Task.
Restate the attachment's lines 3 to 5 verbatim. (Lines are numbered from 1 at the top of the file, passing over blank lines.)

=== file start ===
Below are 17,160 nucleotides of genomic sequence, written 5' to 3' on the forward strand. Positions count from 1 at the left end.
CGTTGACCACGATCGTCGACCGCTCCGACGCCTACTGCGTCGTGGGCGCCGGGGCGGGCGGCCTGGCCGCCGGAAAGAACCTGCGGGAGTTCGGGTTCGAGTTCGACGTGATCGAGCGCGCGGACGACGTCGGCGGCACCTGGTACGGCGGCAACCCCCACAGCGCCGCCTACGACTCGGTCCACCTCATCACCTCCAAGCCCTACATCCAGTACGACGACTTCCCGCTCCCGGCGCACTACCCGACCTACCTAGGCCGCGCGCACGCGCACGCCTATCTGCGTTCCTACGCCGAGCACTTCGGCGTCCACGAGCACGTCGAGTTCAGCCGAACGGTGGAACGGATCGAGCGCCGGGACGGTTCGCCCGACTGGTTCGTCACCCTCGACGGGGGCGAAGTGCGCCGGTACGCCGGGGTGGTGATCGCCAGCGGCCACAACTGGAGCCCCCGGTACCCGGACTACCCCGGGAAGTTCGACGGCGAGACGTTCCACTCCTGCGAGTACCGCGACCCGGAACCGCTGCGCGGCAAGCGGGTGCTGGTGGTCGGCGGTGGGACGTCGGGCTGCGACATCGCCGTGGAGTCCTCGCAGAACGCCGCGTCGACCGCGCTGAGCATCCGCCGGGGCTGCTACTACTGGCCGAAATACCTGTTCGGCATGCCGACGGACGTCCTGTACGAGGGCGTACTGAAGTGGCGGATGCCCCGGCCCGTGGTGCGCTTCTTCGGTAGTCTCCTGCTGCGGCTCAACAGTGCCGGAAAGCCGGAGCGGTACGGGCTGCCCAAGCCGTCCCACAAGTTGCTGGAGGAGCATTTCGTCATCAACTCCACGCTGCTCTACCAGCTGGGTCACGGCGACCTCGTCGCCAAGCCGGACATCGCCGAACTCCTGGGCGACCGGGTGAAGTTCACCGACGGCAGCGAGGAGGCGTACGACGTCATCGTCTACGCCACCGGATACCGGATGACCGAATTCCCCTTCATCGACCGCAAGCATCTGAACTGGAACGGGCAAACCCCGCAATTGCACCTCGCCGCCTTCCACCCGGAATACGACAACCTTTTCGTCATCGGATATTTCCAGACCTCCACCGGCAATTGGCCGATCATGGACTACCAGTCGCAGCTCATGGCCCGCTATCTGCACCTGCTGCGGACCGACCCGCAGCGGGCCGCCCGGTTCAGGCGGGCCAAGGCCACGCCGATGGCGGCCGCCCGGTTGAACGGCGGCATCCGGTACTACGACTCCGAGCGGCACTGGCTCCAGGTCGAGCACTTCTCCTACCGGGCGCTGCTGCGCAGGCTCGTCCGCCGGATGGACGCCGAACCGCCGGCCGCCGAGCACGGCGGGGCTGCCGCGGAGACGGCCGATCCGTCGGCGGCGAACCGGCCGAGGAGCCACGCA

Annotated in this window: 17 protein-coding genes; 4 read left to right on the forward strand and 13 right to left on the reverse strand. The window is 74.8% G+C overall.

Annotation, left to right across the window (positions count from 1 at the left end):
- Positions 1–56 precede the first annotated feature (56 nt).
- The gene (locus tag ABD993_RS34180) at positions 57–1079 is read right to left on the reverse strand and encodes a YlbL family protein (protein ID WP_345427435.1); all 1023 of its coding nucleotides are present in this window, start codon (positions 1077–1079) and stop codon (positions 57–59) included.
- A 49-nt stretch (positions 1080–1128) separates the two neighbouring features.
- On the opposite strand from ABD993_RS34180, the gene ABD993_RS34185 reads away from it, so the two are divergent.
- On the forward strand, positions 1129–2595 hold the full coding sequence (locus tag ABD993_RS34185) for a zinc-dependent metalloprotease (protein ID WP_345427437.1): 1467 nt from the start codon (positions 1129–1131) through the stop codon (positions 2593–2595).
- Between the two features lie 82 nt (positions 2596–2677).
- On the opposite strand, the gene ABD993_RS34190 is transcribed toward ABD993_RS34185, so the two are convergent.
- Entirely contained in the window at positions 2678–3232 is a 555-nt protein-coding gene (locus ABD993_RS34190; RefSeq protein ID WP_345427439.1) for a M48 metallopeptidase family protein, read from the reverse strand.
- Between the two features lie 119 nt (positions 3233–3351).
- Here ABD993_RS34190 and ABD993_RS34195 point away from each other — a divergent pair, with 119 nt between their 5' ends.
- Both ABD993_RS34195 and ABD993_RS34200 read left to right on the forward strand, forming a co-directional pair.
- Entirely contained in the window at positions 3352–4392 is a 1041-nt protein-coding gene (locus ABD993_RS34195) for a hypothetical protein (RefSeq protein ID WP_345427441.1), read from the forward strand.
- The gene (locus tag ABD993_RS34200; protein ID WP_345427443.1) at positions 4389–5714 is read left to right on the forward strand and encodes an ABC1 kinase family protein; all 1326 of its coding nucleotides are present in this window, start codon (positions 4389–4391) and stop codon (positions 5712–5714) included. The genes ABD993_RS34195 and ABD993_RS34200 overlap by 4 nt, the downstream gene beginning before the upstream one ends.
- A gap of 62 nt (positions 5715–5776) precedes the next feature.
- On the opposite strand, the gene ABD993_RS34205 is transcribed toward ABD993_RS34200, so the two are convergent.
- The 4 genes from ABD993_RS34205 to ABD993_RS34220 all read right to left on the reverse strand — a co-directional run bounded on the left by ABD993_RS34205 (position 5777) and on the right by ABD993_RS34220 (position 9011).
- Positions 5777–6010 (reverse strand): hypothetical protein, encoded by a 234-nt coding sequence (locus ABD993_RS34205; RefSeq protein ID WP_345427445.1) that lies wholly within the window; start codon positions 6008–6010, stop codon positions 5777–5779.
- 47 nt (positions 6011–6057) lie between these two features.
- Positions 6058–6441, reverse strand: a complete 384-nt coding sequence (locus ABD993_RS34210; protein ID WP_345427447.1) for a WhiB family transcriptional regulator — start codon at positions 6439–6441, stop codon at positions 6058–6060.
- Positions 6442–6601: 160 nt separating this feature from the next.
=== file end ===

Annotated in this window: 17 protein-coding genes; 4 read left to right on the forward strand and 13 right to left on the reverse strand. The window is 74.8% G+C overall.

Annotation, left to right across the window (positions count from 1 at the left end):
- Positions 1–56 precede the first annotated feature (56 nt).